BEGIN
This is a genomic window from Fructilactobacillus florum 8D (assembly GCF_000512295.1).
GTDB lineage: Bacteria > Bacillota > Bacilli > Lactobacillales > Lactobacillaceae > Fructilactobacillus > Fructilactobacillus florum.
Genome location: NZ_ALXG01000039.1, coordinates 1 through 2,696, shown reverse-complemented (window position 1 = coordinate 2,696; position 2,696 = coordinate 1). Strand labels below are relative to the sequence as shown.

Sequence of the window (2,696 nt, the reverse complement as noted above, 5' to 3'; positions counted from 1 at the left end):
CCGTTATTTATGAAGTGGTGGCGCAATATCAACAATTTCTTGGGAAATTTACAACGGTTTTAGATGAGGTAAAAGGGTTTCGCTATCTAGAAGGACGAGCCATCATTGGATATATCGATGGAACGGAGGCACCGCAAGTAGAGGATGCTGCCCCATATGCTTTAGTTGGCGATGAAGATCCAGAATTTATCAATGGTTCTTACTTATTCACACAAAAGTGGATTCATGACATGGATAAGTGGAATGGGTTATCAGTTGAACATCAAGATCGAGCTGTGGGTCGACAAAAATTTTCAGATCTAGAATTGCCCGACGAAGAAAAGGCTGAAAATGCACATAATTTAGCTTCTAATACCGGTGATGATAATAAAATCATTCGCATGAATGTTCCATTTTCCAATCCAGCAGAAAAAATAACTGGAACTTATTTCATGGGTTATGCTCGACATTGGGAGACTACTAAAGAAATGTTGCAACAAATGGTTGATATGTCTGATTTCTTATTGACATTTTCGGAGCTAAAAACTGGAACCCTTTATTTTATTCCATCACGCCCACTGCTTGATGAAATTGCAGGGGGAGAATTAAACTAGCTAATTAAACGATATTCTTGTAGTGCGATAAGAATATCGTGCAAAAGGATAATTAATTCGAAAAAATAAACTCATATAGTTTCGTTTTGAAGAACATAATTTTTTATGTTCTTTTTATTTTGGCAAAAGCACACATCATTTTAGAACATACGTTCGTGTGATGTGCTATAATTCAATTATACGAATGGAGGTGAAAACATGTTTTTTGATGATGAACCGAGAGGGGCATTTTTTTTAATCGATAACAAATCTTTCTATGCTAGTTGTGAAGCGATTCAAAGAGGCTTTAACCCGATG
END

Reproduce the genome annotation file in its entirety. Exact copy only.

This is a genomic window from Fructilactobacillus florum 8D (assembly GCF_000512295.1).
GTDB lineage: Bacteria > Bacillota > Bacilli > Lactobacillales > Lactobacillaceae > Fructilactobacillus > Fructilactobacillus florum.
Genome location: NZ_ALXG01000039.1, coordinates 1 through 2,696, shown reverse-complemented (window position 1 = coordinate 2,696; position 2,696 = coordinate 1). Strand labels below are relative to the sequence as shown.

Sequence of the window (2,696 nt, the reverse complement as noted above, 5' to 3'; positions counted from 1 at the left end):
CCGTTATTTATGAAGTGGTGGCGCAATATCAACAATTTCTTGGGAAATTTACAACGGTTTTAGATGAGGTAAAAGGGTTTCGCTATCTAGAAGGACGAGCCATCATTGGATATATCGATGGAACGGAGGCACCGCAAGTAGAGGATGCTGCCCCATATGCTTTAGTTGGCGATGAAGATCCAGAATTTATCAATGGTTCTTACTTATTCACACAAAAGTGGATTCATGACATGGATAAGTGGAATGGGTTATCAGTTGAACATCAAGATCGAGCTGTGGGTCGACAAAAATTTTCAGATCTAGAATTGCCCGACGAAGAAAAGGCTGAAAATGCACATAATTTAGCTTCTAATACCGGTGATGATAATAAAATCATTCGCATGAATGTTCCATTTTCCAATCCAGCAGAAAAAATAACTGGAACTTATTTCATGGGTTATGCTCGACATTGGGAGACTACTAAAGAAATGTTGCAACAAATGGTTGATATGTCTGATTTCTTATTGACATTTTCGGAGCTAAAAACTGGAACCCTTTATTTTATTCCATCACGCCCACTGCTTGATGAAATTGCAGGGGGAGAATTAAACTAGCTAATTAAACGATATTCTTGTAGTGCGATAAGAATATCGTGCAAAAGGATAATTAATTCGAAAAAATAAACTCATATAGTTTCGTTTTGAAGAACATAATTTTTTATGTTCTTTTTATTTTGGCAAAAGCACACATCATTTTAGAACATACGTTCGTGTGATGTGCTATAATTCAATTATACGAATGGAGGTGAAAACATGTTTTTTGATGATGAACCGAGAGGGGCATTTTTTTTAATCGATAACAAATCTTTCTATGCTAGTTGTGAAGCGATTCAAAGAGGCTTTAACCCGATG